76 F.3d 383
Sabino ZUNIGA-LOPEZ, Petitioner,
IMMIGRATION AND NATURALIZATION SERVICE, Respondent.
United States Court of Appeals, Eighth Circuit.
Submitted: February 6, 1996.
Filed: February 9, 1996.
NOTICE: Eighth Circuit Rule 28A(k) governs citation of unpublished opinions and provides that they are not precedent and generally should not be cited unless relevant to establishing the doctrines of res judicata, collateral estoppel, the law of the case, or if the opinion has persuasive value on a material issue and no published opinion would serve as well.
Before WOLLMAN, LOKEN, and HANSEN, Circuit Judges.
Sabino Zuniga-Lopez filed this petition for review of a Board of Immigration Appeals (BIA) deportation order. We deny the petition.
Zuniga-Lopez, a Mexican citizen, obtained legal permanent resident status in the United States in September 1990. In November 1993, the Immigration and Naturalization Service issued Zuniga-Lopez an order to show cause why he should not be deported pursuant to Section 241(a)(2)(C) of the Immigration and Nationality Act (INA), 8 U.S.C. § 1251(a)(2)(C) (concerning firearms convictions), on the basis of his state conviction for carrying weapons. An immigration judge ordered Zuniga-Lopez deported, concluding that he was deportable because he was convicted of a crime which constituted a firearms offense. The BIA rejected Zuniga-Lopez's appeal from the deportation order.
We review for abuse of discretion BIA denials of claims for relief from deportation. Immigration and Naturalization Serv. v. Doherty, 502 U.S. 314, 323-24 (1992). The BIA did not abuse its discretion in concluding that Zuniga-Lopez's conviction record provided clear, unequivocal, and convincing evidence of his deportability for a firearms offense under section 241(a)(2)(C). See 8 U.S.C. § 1251(a)(2)(C); Torabpour v. INS, 694 F.2d 1119, 1122 (8th Cir.1982) (BIA findings of fact conclusive if supported by reasonable, substantial, and probative evidence).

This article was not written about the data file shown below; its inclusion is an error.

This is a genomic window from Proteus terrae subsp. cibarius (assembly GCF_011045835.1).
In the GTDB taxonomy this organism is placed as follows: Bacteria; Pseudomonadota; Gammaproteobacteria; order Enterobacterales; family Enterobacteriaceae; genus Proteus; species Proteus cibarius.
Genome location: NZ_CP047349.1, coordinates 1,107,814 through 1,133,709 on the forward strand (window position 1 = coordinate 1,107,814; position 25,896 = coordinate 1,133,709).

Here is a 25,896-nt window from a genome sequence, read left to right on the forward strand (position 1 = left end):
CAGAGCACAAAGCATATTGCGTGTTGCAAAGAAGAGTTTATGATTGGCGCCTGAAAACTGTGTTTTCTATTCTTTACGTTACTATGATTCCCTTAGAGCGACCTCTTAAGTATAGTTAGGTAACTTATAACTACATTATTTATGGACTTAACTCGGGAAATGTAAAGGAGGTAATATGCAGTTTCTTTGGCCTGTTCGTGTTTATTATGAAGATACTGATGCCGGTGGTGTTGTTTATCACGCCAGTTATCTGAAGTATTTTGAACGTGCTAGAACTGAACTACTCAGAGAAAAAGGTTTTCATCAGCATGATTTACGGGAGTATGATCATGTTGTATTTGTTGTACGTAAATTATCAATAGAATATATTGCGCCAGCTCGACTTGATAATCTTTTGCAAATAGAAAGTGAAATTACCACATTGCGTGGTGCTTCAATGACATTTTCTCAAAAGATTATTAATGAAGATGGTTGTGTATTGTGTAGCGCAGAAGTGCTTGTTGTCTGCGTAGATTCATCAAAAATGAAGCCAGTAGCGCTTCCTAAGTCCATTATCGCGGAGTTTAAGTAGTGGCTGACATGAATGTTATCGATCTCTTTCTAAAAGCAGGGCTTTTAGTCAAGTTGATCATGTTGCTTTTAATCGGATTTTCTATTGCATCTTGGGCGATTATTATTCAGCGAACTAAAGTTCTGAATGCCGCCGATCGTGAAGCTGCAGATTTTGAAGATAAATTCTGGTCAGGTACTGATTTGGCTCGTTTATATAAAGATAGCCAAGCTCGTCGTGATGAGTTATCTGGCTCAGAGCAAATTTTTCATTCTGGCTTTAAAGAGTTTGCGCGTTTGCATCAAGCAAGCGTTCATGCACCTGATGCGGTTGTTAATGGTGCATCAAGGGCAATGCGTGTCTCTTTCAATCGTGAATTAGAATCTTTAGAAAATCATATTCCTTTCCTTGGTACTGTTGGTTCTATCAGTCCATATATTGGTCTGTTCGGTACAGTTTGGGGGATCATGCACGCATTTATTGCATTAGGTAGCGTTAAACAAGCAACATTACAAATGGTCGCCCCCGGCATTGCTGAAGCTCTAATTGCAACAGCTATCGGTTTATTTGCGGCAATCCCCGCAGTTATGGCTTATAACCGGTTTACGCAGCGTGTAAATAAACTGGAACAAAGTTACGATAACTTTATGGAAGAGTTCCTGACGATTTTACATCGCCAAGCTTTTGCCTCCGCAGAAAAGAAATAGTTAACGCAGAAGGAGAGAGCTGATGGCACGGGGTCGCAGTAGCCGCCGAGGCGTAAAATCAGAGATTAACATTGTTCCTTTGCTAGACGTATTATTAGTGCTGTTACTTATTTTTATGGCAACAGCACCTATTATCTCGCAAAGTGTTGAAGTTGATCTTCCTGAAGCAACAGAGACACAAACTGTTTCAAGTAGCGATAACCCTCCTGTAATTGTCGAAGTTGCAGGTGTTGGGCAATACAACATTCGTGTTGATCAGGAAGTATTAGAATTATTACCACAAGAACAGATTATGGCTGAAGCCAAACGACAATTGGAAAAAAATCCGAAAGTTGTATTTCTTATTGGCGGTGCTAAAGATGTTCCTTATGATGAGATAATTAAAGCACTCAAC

The BIA also did not abuse its discretion in determining that Zuniga-Lopez did not qualify for suspension of deportation under section 244(a)(2) of the INA, because he failed to meet the statutory requirement of ten years post-offense physical presence, having pleaded guilty to committing the firearms offense in May 1993. See 8 U.S.C. § 1254(a)(2). Nor did the BIA abuse its discretion in refusing Zuniga-Lopez an adjustment of status pursuant to section 245(a) of the INA, because he produced no evidence of the required adjustment application. See 8 U.S.C. § 1255(a)(1); Perwolf v. INS, 741 F.2d 1109, 1111 (8th Cir.1984). We will not consider new evidence, as our consideration of a petition for review is limited to the administrative record and findings of fact. See White v. INS, 6 F.3d 1312, 1315 (8th Cir.1993), cert. denied, 114 S.Ct. 2162 (1994).
Finally, we see no abuse of discretion in the BIA's denial of a section 212(c) waiver, because Zuniga-Lopez failed to establish the seven years of lawful domicile required by the INA, having not shown (or asserted) that he had lawful status before he became a permanent resident in 1990. See 8 U.S.C. § 1182(c); Raya-Ledesma v. INS, 55 F.3d 418, 419-20 (9th Cir.1994) (plaintiff not eligible for § 212(c) waiver of deportation because not lawful permanent resident for seven years).
Accordingly, Zuniga-Lopez's petition for review is denied.